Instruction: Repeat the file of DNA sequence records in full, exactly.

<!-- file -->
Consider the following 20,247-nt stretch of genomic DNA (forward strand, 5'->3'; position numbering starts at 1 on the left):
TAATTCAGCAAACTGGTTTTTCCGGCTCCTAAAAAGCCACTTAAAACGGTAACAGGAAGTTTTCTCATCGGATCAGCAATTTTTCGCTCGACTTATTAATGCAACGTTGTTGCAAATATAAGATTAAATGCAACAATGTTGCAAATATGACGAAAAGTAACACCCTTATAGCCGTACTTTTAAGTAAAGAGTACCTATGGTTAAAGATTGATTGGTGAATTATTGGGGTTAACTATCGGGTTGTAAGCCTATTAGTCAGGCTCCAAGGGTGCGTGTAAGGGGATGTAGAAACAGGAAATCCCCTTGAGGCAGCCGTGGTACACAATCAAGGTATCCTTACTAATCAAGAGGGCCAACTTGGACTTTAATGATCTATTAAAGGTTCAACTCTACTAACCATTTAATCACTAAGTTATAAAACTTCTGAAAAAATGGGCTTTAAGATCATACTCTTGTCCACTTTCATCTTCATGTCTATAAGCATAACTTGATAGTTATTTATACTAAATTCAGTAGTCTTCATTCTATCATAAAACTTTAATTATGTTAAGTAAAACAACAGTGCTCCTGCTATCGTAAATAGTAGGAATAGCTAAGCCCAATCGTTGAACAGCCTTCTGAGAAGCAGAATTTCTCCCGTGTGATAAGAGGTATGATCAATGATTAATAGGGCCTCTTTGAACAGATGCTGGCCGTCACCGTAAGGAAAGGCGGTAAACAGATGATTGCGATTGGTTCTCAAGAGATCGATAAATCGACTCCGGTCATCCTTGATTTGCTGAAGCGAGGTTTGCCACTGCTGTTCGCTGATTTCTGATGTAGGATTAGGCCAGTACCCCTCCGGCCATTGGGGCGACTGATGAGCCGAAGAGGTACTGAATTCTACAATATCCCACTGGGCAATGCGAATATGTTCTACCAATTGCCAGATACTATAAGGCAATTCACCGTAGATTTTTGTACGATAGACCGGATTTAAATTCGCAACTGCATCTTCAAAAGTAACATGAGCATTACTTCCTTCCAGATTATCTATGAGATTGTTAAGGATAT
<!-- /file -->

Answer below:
Consider the following 20,247-nt stretch of genomic DNA (forward strand, 5'->3'; position numbering starts at 1 on the left):
TAATTCAGCAAACTGGTTTTTCCGGCTCCTAAAAAGCCACTTAAAACGGTAACAGGAAGTTTTCTCATCGGATCAGCAATTTTTCGCTCGACTTATTAATGCAACGTTGTTGCAAATATAAGATTAAATGCAACAATGTTGCAAATATGACGAAAAGTAACACCCTTATAGCCGTACTTTTAAGTAAAGAGTACCTATGGTTAAAGATTGATTGGTGAATTATTGGGGTTAACTATCGGGTTGTAAGCCTATTAGTCAGGCTCCAAGGGTGCGTGTAAGGGGATGTAGAAACAGGAAATCCCCTTGAGGCAGCCGTGGTACACAATCAAGGTATCCTTACTAATCAAGAGGGCCAACTTGGACTTTAATGATCTATTAAAGGTTCAACTCTACTAACCATTTAATCACTAAGTTATAAAACTTCTGAAAAAATGGGCTTTAAGATCATACTCTTGTCCACTTTCATCTTCATGTCTATAAGCATAACTTGATAGTTATTTATACTAAATTCAGTAGTCTTCATTCTATCATAAAACTTTAATTATGTTAAGTAAAACAACAGTGCTCCTGCTATCGTAAATAGTAGGAATAGCTAAGCCCAATCGTTGAACAGCCTTCTGAGAAGCAGAATTTCTCCCGTGTGATAAGAGGTATGATCAATGATTAATAGGGCCTCTTTGAACAGATGCTGGCCGTCACCGTAAGGAAAGGCGGTAAACAGATGATTGCGATTGGTTCTCAAGAGATCGATAAATCGACTCCGGTCATCCTTGATTTGCTGAAGCGAGGTTTGCCACTGCTGTTCGCTGATTTCTGATGTAGGATTAGGCCAGTACCCCTCCGGCCATTGGGGCGACTGATGAGCCGAAGAGGTACTGAATTCTACAATATCCCACTGGGCAATGCGAATATGTTCTACCAATTGCCAGATACTATAAGGCAATTCACCGTAGATTTTTGTACGATAGACCGGATTTAAATTCGCAACTGCATCTTCAAAAGTAACATGAGCATTACTTCCTTCCAGATTATCTATGAGATTGTTAAGGATAT